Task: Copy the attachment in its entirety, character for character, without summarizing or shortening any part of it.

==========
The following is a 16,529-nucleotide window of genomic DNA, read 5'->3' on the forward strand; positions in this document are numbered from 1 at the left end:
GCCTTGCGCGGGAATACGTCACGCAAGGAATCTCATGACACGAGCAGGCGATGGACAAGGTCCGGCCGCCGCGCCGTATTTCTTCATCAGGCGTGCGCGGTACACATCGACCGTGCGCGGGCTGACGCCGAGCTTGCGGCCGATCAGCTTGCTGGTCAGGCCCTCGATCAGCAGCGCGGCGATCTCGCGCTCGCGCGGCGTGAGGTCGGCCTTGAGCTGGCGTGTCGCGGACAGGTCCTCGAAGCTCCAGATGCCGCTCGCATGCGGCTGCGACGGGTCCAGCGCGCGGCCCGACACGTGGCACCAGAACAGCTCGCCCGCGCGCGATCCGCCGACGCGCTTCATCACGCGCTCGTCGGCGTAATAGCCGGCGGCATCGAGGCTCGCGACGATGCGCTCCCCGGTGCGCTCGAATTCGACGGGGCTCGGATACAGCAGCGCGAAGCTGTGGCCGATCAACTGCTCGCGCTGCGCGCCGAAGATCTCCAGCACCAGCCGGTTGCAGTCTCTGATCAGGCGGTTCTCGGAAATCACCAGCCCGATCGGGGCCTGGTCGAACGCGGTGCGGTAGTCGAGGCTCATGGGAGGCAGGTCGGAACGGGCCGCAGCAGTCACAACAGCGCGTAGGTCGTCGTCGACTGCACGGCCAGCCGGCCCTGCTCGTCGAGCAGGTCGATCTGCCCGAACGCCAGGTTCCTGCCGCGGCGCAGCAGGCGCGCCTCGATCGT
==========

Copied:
The following is a 16,529-nucleotide window of genomic DNA, read 5'->3' on the forward strand; positions in this document are numbered from 1 at the left end:
GCCTTGCGCGGGAATACGTCACGCAAGGAATCTCATGACACGAGCAGGCGATGGACAAGGTCCGGCCGCCGCGCCGTATTTCTTCATCAGGCGTGCGCGGTACACATCGACCGTGCGCGGGCTGACGCCGAGCTTGCGGCCGATCAGCTTGCTGGTCAGGCCCTCGATCAGCAGCGCGGCGATCTCGCGCTCGCGCGGCGTGAGGTCGGCCTTGAGCTGGCGTGTCGCGGACAGGTCCTCGAAGCTCCAGATGCCGCTCGCATGCGGCTGCGACGGGTCCAGCGCGCGGCCCGACACGTGGCACCAGAACAGCTCGCCCGCGCGCGATCCGCCGACGCGCTTCATCACGCGCTCGTCGGCGTAATAGCCGGCGGCATCGAGGCTCGCGACGATGCGCTCCCCGGTGCGCTCGAATTCGACGGGGCTCGGATACAGCAGCGCGAAGCTGTGGCCGATCAACTGCTCGCGCTGCGCGCCGAAGATCTCCAGCACCAGCCGGTTGCAGTCTCTGATCAGGCGGTTCTCGGAAATCACCAGCCCGATCGGGGCCTGGTCGAACGCGGTGCGGTAGTCGAGGCTCATGGGAGGCAGGTCGGAACGGGCCGCAGCAGTCACAACAGCGCGTAGGTCGTCGTCGACTGCACGGCCAGCCGGCCCTGCTCGTCGAGCAGGTCGATCTGCCCGAACGCCAGGTTCCTGCCGCGGCGCAGCAGGCGCGCCTCGATCGT